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THE AMERICAN OIL & GAS INDUSTRY IS RESCUING THE OBAMA ECONOMY
In Comeback: America’s New Economic Boom, author Charles Morris refers to “the new X-factor, the American energy advantage.” The “game changer”—shale oil and gas technology and production—has put the United States and Canada in the world’s leading economic saddle. Noted expert Daniel Yergin concurs. “Abundant low-cost energy is stimulating a revival of manufacturing in the U.S. as well as well as increased American economic competitiveness,” he states, countering what otherwise is “a time of stubbornly high unemployment.”
Yes, technologically unlocked oil and gas has created an energy revolution and industrial bright spot in the otherwise dim Obama era. By 2020, according to Yergin, shale gas alone is expected to support 4 million jobs (versus 1.7 million today). And the United States is expected to surpass Saudi Arabia as the world’s leading oil exporter, according to the International Energy Agency. Natural gas, meanwhile, is on course to overtake coal as the second largest source of energy worldwide by 2025.
Renewables like wind, solar, and ethanol are no substitute for the above boom of carbon-based energy. In 2011, renewable energy accounted for less than 10 percent of total U.S. consumption—about the same as sixty years ago. And should all-out government subsidies and mandates recede or end, all renewables except for hydropower will shrink precipitously.
That’s why the surging supply of natural gas, the least carbon-intensive of traditional energy sources, is welcomed by all except a deep-ecology fringe. Natural gas produces half as much carbon as coal and a third the quantity of nitrogen oxides. The more prevalent the use of natural gas, the cleaner the air across America.
Expanded oil and gas production benefits state and local government as well. North Dakota, which welcomed the industry’s new technologies, saw its taxable sales and purchases jump nearly one-third in 2012 compared to the year before. Oil and gas tax receipts for the current biennium came in at $3.8 billion, leaving the Roughrider State with a budget surplus of $1.6 billion.
The energy boom is also putting money in the pockets of North Dakota residents. On average, weekly wages have increased 40 percent since 2009. With a 3.3 percent unemployment rate statewide, North Dakota is attracting new residents in droves, and the state’s construction, financial, insurance and real estate sectors all grew significantly in the last year.
Pennsylvania, too, has looked to energy as a new source of vitality. In the teeth of the Great Recession, the state saw thousands of new wells drilled. In 2010 alone, natural gas development in Pennsylvania supported almost 140,000 jobs.
Pennsylvania residents who lost their jobs when sawmills, quarries and manufacturing shops closed for good are finding work in industries related to oil and natural gas extraction. These new energy jobs are good ones, too; a Penn State study found that fracking-related jobs in Pennsylvania paid $62,000 on average, as much as $25,000 more than the state average. Many of these in-demand energy jobs require little more than a high-school diploma. In a state where more than one in ten residents are stuck below the poverty level, this potential is life-changing.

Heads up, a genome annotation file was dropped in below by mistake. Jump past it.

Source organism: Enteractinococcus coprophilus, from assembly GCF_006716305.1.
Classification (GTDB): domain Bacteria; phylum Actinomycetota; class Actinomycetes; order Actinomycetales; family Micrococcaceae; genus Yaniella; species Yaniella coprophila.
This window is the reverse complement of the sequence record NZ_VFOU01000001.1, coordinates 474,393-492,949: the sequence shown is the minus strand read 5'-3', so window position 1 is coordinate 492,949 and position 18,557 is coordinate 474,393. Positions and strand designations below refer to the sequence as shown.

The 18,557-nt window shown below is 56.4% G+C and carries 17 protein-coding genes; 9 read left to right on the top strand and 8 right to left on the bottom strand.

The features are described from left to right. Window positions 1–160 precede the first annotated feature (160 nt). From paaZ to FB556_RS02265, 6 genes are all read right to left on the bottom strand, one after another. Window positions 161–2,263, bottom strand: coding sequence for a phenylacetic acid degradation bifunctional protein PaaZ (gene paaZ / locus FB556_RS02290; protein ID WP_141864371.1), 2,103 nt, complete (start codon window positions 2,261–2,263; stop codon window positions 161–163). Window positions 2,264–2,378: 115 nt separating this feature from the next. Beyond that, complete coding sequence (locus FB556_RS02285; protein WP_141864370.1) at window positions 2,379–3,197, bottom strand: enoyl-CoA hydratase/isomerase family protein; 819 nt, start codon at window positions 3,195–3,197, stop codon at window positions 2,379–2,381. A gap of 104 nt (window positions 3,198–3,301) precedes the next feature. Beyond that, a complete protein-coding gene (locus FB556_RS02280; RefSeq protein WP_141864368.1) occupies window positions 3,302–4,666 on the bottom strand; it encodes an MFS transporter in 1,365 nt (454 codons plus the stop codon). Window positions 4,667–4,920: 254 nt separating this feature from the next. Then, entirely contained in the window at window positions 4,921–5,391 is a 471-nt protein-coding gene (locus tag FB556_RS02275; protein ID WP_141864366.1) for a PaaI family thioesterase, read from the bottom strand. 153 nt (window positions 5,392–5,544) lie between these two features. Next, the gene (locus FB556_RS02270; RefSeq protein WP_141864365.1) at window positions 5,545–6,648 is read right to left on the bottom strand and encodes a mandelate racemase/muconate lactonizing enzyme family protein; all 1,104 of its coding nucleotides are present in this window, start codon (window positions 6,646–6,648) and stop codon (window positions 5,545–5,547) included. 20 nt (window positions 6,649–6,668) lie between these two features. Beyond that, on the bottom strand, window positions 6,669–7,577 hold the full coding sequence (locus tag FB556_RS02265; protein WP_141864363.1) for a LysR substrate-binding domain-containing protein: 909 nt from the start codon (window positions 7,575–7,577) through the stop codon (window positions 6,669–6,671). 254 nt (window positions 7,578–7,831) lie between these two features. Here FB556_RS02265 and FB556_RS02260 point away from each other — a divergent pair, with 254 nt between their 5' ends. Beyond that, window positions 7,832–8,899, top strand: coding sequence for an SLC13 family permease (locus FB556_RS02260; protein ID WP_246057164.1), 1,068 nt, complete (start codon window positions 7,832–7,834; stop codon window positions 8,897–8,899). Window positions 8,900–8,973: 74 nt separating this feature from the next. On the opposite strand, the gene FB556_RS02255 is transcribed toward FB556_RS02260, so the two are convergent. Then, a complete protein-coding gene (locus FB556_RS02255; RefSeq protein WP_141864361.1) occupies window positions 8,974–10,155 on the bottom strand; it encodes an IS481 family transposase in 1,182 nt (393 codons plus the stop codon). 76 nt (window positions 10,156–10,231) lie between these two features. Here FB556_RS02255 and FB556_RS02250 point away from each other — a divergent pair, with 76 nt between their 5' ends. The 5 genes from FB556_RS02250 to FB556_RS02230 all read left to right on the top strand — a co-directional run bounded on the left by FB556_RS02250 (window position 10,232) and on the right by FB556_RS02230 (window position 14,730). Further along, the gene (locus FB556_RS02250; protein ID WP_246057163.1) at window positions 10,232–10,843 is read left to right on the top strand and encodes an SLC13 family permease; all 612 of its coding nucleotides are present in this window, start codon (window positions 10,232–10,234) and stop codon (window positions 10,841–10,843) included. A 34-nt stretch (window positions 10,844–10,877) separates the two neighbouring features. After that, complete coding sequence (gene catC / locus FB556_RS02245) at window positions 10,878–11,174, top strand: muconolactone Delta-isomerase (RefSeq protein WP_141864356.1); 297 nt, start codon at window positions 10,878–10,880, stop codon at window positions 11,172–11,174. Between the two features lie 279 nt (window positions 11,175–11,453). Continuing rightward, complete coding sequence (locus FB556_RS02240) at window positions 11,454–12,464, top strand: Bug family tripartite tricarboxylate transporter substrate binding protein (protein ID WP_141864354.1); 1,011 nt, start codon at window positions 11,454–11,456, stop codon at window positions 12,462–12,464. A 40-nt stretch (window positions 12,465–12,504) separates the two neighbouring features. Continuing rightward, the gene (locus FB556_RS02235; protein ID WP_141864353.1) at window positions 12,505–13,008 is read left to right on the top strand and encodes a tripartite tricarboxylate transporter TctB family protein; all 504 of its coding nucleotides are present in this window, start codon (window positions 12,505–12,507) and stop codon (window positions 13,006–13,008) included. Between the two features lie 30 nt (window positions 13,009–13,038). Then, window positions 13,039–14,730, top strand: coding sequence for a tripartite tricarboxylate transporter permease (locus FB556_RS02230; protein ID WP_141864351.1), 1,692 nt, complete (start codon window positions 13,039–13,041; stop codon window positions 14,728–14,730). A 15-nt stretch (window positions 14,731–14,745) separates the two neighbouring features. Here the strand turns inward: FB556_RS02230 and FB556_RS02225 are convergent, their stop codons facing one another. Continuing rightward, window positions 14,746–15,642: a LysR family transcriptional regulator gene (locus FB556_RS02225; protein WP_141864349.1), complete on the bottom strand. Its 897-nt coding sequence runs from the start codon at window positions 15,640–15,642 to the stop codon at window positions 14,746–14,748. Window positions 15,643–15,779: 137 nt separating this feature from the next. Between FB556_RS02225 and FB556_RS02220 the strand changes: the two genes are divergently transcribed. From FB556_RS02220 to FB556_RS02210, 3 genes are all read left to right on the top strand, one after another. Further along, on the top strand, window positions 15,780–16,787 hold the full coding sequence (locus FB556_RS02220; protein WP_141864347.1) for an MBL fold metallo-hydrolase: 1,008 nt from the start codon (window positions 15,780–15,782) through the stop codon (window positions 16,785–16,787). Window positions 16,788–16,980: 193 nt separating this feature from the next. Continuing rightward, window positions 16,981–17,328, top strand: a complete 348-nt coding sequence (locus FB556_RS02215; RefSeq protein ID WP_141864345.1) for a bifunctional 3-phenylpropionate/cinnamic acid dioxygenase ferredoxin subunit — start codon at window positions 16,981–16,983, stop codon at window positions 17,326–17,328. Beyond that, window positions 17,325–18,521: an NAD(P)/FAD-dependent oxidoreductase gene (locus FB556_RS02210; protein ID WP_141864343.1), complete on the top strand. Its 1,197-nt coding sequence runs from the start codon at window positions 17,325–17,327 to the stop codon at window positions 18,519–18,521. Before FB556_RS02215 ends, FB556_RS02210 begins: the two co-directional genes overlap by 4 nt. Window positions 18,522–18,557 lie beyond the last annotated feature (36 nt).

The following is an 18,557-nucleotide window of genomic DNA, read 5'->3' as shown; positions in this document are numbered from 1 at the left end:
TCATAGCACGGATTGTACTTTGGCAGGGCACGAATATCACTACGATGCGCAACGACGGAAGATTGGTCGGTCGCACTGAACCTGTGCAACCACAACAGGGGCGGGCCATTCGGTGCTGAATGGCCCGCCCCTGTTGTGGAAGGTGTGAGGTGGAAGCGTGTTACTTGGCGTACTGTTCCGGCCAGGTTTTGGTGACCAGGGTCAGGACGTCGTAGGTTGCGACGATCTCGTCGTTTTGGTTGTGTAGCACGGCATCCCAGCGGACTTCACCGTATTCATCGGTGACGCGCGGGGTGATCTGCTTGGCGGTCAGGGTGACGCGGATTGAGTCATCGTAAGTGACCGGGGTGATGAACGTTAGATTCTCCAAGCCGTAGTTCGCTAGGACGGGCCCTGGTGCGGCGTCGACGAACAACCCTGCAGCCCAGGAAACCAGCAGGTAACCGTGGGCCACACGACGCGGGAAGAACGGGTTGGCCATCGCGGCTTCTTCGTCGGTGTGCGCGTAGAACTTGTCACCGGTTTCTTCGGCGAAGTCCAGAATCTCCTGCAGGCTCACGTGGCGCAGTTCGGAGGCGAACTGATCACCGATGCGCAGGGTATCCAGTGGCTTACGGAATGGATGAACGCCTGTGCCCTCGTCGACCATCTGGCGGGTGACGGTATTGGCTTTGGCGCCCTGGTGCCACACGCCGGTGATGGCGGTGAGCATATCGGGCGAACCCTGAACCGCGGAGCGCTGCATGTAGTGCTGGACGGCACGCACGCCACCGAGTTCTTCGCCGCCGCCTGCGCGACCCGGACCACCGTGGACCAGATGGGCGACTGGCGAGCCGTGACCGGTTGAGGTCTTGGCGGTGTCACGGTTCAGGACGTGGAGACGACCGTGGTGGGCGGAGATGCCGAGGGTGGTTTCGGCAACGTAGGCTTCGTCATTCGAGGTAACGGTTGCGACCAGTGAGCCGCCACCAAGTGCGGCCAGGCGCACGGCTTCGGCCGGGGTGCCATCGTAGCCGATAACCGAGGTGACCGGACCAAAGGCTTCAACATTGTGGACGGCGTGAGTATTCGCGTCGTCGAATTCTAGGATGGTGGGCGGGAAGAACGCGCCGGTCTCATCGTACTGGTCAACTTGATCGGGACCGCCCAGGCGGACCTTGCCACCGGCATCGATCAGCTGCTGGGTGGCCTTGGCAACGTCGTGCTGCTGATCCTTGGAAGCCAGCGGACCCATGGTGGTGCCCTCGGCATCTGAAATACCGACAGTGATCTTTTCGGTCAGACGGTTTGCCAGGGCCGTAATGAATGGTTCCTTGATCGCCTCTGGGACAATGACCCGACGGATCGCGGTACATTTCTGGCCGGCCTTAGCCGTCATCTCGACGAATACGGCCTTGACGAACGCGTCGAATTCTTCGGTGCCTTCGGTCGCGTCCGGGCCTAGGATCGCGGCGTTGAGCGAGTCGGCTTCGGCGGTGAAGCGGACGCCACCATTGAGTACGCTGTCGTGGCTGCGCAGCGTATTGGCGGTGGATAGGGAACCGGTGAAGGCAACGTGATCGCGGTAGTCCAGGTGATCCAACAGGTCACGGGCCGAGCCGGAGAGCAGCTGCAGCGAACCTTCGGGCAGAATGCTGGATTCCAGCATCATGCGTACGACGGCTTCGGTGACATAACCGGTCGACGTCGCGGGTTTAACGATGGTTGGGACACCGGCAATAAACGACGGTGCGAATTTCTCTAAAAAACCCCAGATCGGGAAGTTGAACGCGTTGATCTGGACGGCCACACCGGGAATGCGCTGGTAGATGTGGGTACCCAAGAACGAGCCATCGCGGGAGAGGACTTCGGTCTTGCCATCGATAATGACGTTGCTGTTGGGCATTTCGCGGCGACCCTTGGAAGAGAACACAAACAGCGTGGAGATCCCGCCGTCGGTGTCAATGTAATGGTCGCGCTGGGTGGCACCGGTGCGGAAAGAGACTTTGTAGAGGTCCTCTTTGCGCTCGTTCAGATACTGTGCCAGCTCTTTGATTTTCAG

The positive spillover effects of the energy boom in Pennsylvania are large and growing. Another Penn State study found that small local businesses outside the energy sector are among the chief beneficiaries. In Bradford County, a rural area where hundreds of new wells have been drilled since 2008, one-third of all local businesses saw increased sales directly attributable to drilling activity. Restaurants, financial services businesses and the wholesale trade and business-service sectors all reported surges in revenues.
The above energy boom is a net creator of tax dollars, not a net user of tax dollars as the politically correct energies of wind, solar, and ethanol. Better yet, the energy-industry success is contributing to a more secure retirement future for millions of Americans with private and public pensions holding about half of all shares in U.S. oil and natural gas companies.
A study for the American Petroleum Institute found that between 2005 and 2008, energy stocks made up 3.9 percent of public pension holdings in Michigan, Missouri, Ohio and Pennsylvania but accounted for 8.6 percent of their returns.
The United States has always been blessed with bountiful resources and entrepreneurial citizens, of which the oil and gas boom is the latest example. The myriad benefits from the New Prometheus have the potential to continue to advance the American dream for all of us as consumers, producers, and investors.